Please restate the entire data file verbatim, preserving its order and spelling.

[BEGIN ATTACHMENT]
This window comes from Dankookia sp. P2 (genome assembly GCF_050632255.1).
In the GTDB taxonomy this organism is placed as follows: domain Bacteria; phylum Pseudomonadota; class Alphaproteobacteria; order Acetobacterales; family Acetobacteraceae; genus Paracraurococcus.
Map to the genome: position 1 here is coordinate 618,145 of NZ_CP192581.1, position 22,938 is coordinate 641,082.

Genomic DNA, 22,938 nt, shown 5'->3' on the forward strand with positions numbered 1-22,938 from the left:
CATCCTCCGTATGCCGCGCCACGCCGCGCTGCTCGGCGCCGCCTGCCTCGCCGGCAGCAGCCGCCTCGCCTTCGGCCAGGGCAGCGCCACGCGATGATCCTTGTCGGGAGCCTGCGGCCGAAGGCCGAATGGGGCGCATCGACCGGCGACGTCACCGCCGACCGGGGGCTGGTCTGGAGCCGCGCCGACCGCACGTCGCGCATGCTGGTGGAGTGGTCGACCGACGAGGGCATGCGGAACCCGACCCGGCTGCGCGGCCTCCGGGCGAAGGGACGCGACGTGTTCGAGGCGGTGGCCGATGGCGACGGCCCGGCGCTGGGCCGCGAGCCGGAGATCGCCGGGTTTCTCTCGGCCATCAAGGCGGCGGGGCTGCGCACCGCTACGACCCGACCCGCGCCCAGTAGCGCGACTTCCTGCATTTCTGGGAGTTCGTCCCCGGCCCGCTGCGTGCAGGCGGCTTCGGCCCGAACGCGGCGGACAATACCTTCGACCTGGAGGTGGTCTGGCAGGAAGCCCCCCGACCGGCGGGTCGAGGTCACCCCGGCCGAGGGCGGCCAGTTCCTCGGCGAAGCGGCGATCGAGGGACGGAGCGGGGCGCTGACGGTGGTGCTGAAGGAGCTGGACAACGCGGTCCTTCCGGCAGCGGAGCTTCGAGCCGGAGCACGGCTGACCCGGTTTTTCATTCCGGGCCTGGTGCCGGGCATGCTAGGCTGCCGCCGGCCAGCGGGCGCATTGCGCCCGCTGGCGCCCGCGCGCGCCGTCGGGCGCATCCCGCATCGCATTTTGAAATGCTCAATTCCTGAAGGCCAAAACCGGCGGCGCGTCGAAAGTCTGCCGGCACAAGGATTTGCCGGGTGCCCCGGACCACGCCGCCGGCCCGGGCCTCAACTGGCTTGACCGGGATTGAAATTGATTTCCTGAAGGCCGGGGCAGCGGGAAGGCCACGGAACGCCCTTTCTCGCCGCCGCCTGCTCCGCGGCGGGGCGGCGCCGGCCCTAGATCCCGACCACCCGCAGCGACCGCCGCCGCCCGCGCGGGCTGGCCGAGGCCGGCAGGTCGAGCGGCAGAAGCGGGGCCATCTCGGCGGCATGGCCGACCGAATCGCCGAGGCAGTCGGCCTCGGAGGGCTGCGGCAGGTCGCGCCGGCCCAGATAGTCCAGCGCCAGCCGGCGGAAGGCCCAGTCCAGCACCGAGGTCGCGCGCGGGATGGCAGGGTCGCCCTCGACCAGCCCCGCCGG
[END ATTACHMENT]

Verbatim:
This window comes from Dankookia sp. P2 (genome assembly GCF_050632255.1).
In the GTDB taxonomy this organism is placed as follows: domain Bacteria; phylum Pseudomonadota; class Alphaproteobacteria; order Acetobacterales; family Acetobacteraceae; genus Paracraurococcus.
Map to the genome: position 1 here is coordinate 618,145 of NZ_CP192581.1, position 22,938 is coordinate 641,082.

Genomic DNA, 22,938 nt, shown 5'->3' on the forward strand with positions numbered 1-22,938 from the left:
CATCCTCCGTATGCCGCGCCACGCCGCGCTGCTCGGCGCCGCCTGCCTCGCCGGCAGCAGCCGCCTCGCCTTCGGCCAGGGCAGCGCCACGCGATGATCCTTGTCGGGAGCCTGCGGCCGAAGGCCGAATGGGGCGCATCGACCGGCGACGTCACCGCCGACCGGGGGCTGGTCTGGAGCCGCGCCGACCGCACGTCGCGCATGCTGGTGGAGTGGTCGACCGACGAGGGCATGCGGAACCCGACCCGGCTGCGCGGCCTCCGGGCGAAGGGACGCGACGTGTTCGAGGCGGTGGCCGATGGCGACGGCCCGGCGCTGGGCCGCGAGCCGGAGATCGCCGGGTTTCTCTCGGCCATCAAGGCGGCGGGGCTGCGCACCGCTACGACCCGACCCGCGCCCAGTAGCGCGACTTCCTGCATTTCTGGGAGTTCGTCCCCGGCCCGCTGCGTGCAGGCGGCTTCGGCCCGAACGCGGCGGACAATACCTTCGACCTGGAGGTGGTCTGGCAGGAAGCCCCCCGACCGGCGGGTCGAGGTCACCCCGGCCGAGGGCGGCCAGTTCCTCGGCGAAGCGGCGATCGAGGGACGGAGCGGGGCGCTGACGGTGGTGCTGAAGGAGCTGGACAACGCGGTCCTTCCGGCAGCGGAGCTTCGAGCCGGAGCACGGCTGACCCGGTTTTTCATTCCGGGCCTGGTGCCGGGCATGCTAGGCTGCCGCCGGCCAGCGGGCGCATTGCGCCCGCTGGCGCCCGCGCGCGCCGTCGGGCGCATCCCGCATCGCATTTTGAAATGCTCAATTCCTGAAGGCCAAAACCGGCGGCGCGTCGAAAGTCTGCCGGCACAAGGATTTGCCGGGTGCCCCGGACCACGCCGCCGGCCCGGGCCTCAACTGGCTTGACCGGGATTGAAATTGATTTCCTGAAGGCCGGGGCAGCGGGAAGGCCACGGAACGCCCTTTCTCGCCGCCGCCTGCTCCGCGGCGGGGCGGCGCCGGCCCTAGATCCCGACCACCCGCAGCGACCGCCGCCGCCCGCGCGGGCTGGCCGAGGCCGGCAGGTCGAGCGGCAGAAGCGGGGCCATCTCGGCGGCATGGCCGACCGAATCGCCGAGGCAGTCGGCCTCGGAGGGCTGCGGCAGGTCGCGCCGGCCCAGATAGTCCAGCGCCAGCCGGCGGAAGGCCCAGTCCAGCACCGAGGTCGCGCGCGGGATGGCAGGGTCGCCCTCGACCAGCCCCGCCGG